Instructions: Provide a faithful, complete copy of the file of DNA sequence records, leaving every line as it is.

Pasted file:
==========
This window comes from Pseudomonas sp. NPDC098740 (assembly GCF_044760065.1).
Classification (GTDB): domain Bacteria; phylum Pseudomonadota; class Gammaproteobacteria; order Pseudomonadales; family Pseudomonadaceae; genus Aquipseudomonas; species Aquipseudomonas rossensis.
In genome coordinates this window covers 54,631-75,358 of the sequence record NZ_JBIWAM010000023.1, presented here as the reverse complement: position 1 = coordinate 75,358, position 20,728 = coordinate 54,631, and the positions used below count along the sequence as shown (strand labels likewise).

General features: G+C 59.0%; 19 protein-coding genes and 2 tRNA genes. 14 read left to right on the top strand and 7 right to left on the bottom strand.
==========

This window comes from Pseudomonas sp. NPDC098740 (assembly GCF_044760065.1).
Classification (GTDB): domain Bacteria; phylum Pseudomonadota; class Gammaproteobacteria; order Pseudomonadales; family Pseudomonadaceae; genus Aquipseudomonas; species Aquipseudomonas rossensis.
In genome coordinates this window covers 54,631-75,358 of the sequence record NZ_JBIWAM010000023.1, presented here as the reverse complement: position 1 = coordinate 75,358, position 20,728 = coordinate 54,631, and the positions used below count along the sequence as shown (strand labels likewise).

General features: G+C 59.0%; 19 protein-coding genes and 2 tRNA genes. 14 read left to right on the top strand and 7 right to left on the bottom strand.